Most of the asylum seekers on Christmas Island who began a hunger strike on Saturday have begun eating again, the Department of Immigration says.
Up to 62 detainees at the island's refugee detention facility had been refusing food after being told they could be transferred to Nauru or Manus Island.
Only nine detainees continued the protest on Tuesday and by Wednesday, most had started taking meals again, a department spokesman said.
"A small group of men have missed meals; however most of them have now been observed eating," he told AAP.
More than 1800 asylum seekers have arrived at the island since August 13 when a panel led by former defence force chief Angus Houston called for a return to sending asylum seekers offshore.
Foreign Minister Bob Carr on Wednesday said Australia's human rights reputation was not suffering from the decision and the ensuing hunger strike on Christmas Island.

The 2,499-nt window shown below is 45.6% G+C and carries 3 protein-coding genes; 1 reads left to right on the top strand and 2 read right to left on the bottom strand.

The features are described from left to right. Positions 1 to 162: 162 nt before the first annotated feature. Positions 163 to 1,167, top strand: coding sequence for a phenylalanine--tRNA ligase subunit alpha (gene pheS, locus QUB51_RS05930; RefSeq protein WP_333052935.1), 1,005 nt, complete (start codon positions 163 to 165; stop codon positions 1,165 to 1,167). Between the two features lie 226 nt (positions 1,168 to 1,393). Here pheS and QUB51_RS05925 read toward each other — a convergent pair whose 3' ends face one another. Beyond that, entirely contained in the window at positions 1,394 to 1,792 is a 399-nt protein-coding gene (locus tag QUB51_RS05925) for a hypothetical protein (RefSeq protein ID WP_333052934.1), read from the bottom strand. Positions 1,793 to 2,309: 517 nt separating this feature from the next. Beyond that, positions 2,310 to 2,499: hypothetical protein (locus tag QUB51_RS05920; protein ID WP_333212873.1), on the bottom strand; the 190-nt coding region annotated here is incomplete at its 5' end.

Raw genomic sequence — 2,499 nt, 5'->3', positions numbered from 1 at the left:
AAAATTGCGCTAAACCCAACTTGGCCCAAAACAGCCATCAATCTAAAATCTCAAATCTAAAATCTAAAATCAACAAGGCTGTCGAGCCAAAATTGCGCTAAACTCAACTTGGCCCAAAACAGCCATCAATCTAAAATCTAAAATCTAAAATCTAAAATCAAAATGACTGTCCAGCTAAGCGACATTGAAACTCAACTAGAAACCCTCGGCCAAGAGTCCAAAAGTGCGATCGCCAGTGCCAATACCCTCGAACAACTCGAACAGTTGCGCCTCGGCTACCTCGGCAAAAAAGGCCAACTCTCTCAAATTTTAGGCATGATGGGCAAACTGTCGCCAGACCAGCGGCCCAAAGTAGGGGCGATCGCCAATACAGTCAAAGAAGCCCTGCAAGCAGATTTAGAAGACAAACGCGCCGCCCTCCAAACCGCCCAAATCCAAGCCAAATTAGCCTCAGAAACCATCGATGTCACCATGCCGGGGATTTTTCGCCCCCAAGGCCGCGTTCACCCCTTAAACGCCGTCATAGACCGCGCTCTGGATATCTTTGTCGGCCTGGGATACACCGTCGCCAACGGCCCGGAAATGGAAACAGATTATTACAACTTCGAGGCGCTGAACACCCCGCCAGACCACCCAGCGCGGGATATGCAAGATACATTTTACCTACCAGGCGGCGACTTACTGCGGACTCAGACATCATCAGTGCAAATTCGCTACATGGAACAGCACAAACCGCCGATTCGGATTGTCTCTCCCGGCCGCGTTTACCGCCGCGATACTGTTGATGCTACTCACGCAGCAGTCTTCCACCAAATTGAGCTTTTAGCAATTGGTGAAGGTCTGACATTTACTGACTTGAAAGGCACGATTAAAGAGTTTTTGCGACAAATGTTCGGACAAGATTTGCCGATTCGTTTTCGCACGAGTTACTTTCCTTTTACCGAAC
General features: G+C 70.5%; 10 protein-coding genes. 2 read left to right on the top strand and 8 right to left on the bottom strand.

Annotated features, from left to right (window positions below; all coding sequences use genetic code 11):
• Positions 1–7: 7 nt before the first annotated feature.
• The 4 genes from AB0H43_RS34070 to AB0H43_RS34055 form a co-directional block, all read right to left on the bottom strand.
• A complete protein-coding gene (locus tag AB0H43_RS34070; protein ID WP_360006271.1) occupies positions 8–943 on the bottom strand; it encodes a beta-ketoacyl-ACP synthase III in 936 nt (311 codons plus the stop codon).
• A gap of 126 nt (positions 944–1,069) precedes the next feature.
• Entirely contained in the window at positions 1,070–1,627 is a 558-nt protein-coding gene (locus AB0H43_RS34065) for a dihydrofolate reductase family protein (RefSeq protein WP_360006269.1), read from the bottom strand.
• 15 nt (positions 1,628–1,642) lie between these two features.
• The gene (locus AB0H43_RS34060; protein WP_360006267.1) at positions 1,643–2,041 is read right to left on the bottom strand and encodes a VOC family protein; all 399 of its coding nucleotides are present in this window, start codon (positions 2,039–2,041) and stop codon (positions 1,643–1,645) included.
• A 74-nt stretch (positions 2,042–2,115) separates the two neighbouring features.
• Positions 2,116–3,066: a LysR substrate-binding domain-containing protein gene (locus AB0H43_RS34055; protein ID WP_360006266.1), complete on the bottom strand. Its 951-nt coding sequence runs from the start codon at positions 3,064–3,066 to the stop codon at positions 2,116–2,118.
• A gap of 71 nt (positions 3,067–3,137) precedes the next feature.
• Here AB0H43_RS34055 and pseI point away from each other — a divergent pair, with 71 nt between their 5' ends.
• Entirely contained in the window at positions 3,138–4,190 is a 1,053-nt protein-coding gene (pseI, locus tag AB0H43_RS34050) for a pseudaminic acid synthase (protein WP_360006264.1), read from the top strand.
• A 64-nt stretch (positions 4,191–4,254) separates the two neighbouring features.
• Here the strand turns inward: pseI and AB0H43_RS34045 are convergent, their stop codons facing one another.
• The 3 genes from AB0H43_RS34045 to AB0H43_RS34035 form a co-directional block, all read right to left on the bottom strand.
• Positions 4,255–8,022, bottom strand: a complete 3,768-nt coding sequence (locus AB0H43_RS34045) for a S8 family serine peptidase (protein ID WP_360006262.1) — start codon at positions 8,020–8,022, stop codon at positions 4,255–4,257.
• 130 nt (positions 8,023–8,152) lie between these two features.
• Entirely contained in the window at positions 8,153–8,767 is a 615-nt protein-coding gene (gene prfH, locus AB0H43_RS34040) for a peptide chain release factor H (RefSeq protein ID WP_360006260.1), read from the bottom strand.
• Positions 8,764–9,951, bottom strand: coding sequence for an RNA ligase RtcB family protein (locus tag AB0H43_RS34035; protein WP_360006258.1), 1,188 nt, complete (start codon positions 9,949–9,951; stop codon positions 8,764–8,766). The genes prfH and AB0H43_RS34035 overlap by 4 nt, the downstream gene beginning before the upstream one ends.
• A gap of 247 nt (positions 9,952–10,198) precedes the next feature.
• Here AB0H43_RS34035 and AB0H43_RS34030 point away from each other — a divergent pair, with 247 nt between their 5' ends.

"Every country in the world is aware of the pressure of asylum seekers - there wouldn't be a country in Europe that would be at all surprised by the challenge for Australian policy makers or what's happening on Christmas Island," he said.
"Irregular maritime arrivals is a fact of life in all the Mediterranean world and I can tell you from my conversations with colleagues in Asia that Australia doesn't suffer at all from any observation on how we handle this problem."
Mr Carr said he didn't expect there would be a repeat of the desperate actions taken by refugees in Australia previously, including sewing up their lips in protest.
"I would think there's less chance of that because what we're going through now is a very transparent process," he said.
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